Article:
SHADOWPLAY by Norman Hartley

SHADOWPLAY

By
Email this review

KIRKUS REVIEW

Complex plot, cardboard characters: another busy thriller from the author of Quicksilver. The Swiss arms-dealing Sellinger Family has bought Global News Agency--merging it with World News, putting Paul Sellinger in charge, and planning to help create a climate for replacing the Cruise missile with the Sellinger Corporation's Starburst missile system. But John Railton of World News refuses to relinquish objectivity about Starburst--so Paul plans to smear Railton in the British tabloids. What's more, Paul has married Railton's still-loved ex-wife Nancy. And the CIA believes that Railton--or perhaps Nancy--is a KGB mole out to sabotage Starburst! Soon, then, Railton and girlfriend Seagull are nearly burned alive in a tent (after being hit by sleep darts); she reveals her secret, KGB-tinged past. Grenades are tossed. But finally the true mole (and would-be assassin) is revealed--an implausible wind-up to an implausible spy-a-thon. Still, despite the loopy melodrama and the limp Le CarrÉ imitations, okay low-level espionagerie--thanks to a brisk pace and some lively newsroom backgrounds.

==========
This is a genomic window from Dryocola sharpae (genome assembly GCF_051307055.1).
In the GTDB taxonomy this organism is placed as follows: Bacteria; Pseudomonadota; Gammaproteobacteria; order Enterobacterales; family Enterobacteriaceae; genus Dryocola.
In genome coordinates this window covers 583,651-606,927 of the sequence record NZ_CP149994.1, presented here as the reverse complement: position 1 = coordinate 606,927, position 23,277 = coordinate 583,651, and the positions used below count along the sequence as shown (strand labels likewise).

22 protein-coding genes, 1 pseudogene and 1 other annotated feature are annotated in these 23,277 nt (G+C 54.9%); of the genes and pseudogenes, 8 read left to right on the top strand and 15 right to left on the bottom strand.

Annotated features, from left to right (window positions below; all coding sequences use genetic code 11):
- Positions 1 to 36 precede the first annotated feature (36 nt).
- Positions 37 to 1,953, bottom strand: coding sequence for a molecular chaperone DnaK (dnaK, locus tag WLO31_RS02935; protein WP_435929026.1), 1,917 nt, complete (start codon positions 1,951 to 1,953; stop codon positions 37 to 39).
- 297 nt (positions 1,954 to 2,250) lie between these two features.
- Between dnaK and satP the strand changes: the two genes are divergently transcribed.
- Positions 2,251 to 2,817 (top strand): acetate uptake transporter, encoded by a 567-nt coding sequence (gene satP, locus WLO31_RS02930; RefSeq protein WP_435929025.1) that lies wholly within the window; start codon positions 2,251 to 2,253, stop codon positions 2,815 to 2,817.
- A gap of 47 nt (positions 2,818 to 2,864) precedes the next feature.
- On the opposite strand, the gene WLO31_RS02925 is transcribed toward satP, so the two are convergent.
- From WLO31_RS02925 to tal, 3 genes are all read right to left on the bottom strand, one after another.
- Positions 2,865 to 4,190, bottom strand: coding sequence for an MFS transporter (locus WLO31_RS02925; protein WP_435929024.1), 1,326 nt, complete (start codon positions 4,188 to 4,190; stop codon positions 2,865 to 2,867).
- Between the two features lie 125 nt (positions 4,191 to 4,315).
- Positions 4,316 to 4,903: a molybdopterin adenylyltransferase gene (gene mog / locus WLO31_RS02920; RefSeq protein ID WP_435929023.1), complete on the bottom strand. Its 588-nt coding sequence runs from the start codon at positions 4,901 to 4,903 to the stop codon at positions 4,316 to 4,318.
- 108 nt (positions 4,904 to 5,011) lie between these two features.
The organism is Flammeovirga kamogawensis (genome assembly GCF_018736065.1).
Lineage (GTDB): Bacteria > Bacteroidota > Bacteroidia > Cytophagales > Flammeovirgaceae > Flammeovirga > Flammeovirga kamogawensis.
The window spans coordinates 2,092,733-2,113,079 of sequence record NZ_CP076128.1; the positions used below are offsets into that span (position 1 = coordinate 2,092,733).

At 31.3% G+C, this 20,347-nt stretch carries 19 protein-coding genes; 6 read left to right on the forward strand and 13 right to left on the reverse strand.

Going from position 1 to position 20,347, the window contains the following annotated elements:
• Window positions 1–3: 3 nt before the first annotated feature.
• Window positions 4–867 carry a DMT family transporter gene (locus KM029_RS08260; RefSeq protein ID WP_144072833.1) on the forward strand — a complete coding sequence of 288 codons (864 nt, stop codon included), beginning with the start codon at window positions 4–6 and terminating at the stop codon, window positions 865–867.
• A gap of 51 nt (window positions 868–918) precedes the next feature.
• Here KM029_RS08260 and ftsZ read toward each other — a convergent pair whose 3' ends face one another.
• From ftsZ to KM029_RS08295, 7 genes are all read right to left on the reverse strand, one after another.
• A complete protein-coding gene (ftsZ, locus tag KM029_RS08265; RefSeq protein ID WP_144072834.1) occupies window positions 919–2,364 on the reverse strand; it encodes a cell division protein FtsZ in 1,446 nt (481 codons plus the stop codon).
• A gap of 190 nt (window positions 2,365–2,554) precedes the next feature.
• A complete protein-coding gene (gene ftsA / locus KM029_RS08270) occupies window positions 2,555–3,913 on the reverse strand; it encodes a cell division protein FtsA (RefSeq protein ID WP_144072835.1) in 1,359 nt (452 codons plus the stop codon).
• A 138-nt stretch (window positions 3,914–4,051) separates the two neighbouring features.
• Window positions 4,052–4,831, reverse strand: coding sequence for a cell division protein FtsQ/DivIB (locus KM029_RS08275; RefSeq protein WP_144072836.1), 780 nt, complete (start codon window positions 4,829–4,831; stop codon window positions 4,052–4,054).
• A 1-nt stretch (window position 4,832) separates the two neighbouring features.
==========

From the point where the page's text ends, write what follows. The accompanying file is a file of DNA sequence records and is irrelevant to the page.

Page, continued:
Pub Date: Sept. 1st, 1982
Publisher: Atheneum